If you believe software providers should be held more accountable for insecure code or coding practices, you might be tempted to point an accusing finger at the contract law framework that courts use to parse software license agreements. The problem is a little bigger than contract law, I argue, in the latest installment of our Security States cyberliability series.
Part 1 in the series explored the problems stemming from our collective unwillingness to hold software providers accountable for vulnerability-ridden code. Part 2 argued that the technical challenges associated with minimizing software vulnerabilities weigh in favor of, not against, imposing liability on software makers. Part 3 explained why leaving software security in the hands of the market is an idea about as bad as the average software user's cyber hygiene.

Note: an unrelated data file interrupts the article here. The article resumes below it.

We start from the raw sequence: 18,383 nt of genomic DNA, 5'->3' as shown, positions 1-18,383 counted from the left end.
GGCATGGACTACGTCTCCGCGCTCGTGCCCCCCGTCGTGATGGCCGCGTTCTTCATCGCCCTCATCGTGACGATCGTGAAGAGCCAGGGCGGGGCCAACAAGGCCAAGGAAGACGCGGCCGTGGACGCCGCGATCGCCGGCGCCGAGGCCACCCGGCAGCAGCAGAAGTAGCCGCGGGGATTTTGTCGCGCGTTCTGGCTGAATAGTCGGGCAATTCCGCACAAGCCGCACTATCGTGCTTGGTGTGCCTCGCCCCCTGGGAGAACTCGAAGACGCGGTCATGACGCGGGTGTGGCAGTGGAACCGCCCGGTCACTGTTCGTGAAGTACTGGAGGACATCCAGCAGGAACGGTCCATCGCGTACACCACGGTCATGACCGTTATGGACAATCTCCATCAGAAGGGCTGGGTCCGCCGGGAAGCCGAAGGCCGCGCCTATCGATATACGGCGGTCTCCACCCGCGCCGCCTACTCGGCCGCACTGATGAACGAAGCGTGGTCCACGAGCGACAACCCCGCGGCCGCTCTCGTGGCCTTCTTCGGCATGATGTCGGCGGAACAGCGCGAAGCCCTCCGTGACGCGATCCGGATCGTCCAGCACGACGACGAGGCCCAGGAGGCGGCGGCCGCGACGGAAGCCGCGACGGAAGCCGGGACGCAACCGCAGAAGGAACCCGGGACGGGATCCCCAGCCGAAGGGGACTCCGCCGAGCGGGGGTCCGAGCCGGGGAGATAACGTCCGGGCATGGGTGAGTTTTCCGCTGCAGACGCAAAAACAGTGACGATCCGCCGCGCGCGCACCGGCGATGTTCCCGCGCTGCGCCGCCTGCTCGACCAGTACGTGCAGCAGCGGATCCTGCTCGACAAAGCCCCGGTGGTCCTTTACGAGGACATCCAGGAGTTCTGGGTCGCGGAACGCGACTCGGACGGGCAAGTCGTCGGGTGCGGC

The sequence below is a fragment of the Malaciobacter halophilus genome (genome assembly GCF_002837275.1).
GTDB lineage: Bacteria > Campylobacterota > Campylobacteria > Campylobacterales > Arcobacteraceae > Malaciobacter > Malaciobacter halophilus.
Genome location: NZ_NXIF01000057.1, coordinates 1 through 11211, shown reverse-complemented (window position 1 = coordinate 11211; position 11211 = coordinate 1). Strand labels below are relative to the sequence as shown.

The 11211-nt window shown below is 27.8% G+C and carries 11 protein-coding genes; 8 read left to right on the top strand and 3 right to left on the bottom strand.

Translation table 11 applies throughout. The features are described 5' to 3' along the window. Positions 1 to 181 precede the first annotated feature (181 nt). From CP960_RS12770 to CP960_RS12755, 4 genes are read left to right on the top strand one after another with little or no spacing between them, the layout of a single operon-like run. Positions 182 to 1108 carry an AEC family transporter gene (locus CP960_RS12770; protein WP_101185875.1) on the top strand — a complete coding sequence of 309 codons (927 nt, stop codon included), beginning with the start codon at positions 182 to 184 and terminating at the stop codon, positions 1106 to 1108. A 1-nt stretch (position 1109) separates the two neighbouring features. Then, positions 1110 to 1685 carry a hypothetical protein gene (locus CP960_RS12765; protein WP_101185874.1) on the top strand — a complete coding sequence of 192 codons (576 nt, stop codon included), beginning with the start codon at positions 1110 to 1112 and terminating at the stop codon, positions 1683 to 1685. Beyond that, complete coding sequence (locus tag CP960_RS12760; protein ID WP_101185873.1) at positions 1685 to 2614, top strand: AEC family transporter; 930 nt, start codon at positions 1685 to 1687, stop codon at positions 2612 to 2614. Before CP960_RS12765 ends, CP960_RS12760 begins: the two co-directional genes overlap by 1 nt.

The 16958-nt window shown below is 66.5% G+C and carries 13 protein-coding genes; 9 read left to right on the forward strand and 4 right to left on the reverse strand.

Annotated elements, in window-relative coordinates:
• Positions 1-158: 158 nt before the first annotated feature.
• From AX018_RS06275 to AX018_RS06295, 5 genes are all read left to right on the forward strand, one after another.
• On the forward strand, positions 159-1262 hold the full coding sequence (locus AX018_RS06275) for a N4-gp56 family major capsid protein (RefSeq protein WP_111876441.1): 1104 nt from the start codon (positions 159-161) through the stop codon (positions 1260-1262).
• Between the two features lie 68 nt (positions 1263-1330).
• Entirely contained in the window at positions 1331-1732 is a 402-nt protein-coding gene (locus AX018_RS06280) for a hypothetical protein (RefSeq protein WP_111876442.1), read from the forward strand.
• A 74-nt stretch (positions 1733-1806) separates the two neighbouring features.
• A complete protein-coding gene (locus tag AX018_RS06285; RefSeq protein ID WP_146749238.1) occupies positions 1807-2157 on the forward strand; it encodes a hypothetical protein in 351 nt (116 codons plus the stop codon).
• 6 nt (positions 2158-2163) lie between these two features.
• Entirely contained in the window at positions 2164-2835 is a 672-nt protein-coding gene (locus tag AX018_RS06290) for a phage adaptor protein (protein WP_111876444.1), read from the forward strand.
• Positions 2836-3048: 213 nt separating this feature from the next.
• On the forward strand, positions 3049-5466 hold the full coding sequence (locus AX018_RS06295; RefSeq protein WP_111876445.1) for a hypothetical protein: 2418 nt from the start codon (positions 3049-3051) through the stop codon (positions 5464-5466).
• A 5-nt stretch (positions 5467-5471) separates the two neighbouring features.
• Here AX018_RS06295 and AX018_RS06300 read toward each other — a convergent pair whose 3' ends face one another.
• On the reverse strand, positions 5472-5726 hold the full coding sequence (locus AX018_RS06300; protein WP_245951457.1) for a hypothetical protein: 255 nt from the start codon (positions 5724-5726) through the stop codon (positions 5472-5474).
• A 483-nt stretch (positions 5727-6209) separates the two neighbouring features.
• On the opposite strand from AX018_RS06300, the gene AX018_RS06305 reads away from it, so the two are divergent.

Here is an excerpt from Part 4:
UCC freedom-to-contract principles serve as the pretext by which courts are able to uphold the liability disclaimers and limitations on remedies found in all commercial software licensing agreements. But this is not the end of the story. Other factors help explain why, in one high-profile case after another, software users alleging defects and security breaches get their cases thrown out of court. These factors are important insofar as they offer insight into how the courts understand code—and suggest that the grounds on which courts construe the rules of contract law in favor of software providers would similarly forestall user attempts to impose liability on providers through existing consumer protection laws or through claims sounding in tort. Indeed, software liability is unlikely to get off the ground without the help of legislation or regulation specifically designed to impose certain duties on software providers.